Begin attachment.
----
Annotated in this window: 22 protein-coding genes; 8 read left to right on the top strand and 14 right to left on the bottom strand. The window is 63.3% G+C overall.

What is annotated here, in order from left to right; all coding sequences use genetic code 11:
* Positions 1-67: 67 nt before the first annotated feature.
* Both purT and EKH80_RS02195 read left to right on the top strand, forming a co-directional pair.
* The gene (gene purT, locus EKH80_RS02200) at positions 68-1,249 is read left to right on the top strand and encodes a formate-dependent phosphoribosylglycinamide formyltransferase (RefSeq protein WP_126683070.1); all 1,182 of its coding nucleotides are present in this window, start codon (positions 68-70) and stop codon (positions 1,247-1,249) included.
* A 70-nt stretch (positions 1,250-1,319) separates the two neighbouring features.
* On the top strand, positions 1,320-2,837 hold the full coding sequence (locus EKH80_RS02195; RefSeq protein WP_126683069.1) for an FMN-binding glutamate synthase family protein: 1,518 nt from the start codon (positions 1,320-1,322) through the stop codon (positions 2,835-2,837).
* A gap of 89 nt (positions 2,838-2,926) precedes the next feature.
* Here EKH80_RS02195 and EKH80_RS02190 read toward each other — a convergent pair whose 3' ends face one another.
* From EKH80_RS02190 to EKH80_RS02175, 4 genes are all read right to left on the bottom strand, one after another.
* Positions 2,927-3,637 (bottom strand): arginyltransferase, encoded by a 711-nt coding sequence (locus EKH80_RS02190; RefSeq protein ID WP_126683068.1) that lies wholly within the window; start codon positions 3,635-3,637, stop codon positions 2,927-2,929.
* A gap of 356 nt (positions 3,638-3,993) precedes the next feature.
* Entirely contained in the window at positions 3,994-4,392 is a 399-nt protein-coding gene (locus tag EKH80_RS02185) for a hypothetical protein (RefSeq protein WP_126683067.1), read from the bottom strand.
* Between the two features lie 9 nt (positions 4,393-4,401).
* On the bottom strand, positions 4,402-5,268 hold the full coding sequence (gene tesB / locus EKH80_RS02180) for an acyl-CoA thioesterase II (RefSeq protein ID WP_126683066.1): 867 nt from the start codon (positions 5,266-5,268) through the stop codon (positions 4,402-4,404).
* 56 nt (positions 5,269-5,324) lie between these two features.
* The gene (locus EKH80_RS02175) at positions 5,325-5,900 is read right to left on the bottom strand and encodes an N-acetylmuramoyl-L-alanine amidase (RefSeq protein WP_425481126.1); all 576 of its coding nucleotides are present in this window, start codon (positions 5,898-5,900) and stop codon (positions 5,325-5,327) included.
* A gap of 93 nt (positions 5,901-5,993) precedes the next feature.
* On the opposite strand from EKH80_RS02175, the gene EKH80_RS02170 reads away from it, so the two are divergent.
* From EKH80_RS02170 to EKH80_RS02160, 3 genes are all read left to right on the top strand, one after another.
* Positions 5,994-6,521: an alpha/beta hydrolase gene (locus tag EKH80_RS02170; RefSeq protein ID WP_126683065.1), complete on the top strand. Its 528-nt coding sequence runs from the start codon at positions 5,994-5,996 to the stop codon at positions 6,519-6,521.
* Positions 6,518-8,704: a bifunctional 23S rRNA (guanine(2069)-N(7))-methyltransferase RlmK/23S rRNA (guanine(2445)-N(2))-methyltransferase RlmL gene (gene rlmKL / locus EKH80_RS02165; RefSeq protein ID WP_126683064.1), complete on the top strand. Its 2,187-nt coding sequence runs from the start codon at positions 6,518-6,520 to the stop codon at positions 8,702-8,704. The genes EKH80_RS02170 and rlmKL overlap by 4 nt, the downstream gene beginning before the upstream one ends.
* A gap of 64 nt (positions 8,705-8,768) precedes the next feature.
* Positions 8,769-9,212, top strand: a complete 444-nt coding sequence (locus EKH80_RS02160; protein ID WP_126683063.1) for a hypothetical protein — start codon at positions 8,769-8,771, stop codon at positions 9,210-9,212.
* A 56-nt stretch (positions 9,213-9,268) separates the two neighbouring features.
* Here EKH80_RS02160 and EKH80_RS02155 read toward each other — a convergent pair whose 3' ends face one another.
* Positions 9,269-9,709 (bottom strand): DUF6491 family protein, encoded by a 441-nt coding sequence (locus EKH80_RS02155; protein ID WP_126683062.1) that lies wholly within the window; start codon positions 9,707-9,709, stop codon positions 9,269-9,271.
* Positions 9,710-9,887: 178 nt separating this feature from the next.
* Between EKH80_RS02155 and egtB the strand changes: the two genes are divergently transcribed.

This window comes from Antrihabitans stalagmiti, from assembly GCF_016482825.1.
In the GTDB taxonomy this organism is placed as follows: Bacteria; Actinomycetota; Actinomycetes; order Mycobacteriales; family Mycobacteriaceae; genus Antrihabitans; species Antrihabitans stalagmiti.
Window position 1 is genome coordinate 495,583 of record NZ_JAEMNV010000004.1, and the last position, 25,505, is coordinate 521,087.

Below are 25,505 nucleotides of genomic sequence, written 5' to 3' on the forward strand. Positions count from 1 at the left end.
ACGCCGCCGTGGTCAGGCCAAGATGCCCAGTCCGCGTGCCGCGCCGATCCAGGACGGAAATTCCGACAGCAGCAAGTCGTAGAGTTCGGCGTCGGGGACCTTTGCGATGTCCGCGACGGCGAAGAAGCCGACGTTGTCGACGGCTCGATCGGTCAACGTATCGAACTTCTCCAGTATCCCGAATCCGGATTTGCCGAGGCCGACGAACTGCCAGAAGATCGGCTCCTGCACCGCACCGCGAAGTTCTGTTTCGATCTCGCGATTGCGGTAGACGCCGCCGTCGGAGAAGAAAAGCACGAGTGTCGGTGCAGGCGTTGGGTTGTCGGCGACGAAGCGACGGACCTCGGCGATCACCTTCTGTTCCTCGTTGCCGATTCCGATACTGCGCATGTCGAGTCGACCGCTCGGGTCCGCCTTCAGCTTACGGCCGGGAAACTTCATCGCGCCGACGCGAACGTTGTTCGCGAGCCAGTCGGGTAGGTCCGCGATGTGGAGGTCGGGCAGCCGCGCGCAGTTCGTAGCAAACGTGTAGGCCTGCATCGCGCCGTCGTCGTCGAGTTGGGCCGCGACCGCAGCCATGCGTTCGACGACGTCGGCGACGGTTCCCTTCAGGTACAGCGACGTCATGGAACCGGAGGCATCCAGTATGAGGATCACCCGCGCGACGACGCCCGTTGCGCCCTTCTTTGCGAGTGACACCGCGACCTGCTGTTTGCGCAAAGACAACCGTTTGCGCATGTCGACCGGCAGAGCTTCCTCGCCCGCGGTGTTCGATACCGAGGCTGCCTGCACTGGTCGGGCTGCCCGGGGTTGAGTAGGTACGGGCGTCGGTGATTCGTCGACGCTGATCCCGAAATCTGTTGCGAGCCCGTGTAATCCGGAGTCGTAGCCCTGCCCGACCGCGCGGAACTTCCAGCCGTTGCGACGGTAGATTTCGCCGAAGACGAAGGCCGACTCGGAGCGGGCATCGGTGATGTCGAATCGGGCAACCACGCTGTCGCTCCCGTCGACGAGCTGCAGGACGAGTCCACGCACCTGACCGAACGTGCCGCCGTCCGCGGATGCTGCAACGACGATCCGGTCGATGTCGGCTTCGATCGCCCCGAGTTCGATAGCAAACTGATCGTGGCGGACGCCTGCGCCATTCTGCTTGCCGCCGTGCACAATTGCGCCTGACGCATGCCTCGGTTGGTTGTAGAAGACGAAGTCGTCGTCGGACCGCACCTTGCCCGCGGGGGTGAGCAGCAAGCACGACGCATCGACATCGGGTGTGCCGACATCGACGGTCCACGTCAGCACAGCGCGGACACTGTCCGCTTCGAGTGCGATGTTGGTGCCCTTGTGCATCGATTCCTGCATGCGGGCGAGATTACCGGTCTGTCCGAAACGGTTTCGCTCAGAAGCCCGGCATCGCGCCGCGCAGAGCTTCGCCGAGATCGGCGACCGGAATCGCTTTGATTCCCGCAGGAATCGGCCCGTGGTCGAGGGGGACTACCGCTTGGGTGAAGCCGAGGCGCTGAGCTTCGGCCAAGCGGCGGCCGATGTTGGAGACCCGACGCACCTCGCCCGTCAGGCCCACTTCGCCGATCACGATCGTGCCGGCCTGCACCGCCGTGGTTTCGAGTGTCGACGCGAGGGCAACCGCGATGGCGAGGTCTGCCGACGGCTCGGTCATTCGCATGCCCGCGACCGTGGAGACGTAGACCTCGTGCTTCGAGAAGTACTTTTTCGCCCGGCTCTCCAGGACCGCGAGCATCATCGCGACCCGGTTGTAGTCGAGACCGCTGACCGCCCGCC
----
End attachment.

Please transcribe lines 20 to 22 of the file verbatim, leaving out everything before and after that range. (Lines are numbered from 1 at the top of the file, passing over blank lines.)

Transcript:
* From EKH80_RS02170 to EKH80_RS02160, 3 genes are all read left to right on the top strand, one after another.
* Positions 5,994-6,521: an alpha/beta hydrolase gene (locus tag EKH80_RS02170; RefSeq protein ID WP_126683065.1), complete on the top strand. Its 528-nt coding sequence runs from the start codon at positions 5,994-5,996 to the stop codon at positions 6,519-6,521.
* Positions 6,518-8,704: a bifunctional 23S rRNA (guanine(2069)-N(7))-methyltransferase RlmK/23S rRNA (guanine(2445)-N(2))-methyltransferase RlmL gene (gene rlmKL / locus EKH80_RS02165; RefSeq protein ID WP_126683064.1), complete on the top strand. Its 2,187-nt coding sequence runs from the start codon at positions 6,518-6,520 to the stop codon at positions 8,702-8,704. The genes EKH80_RS02170 and rlmKL overlap by 4 nt, the downstream gene beginning before the upstream one ends.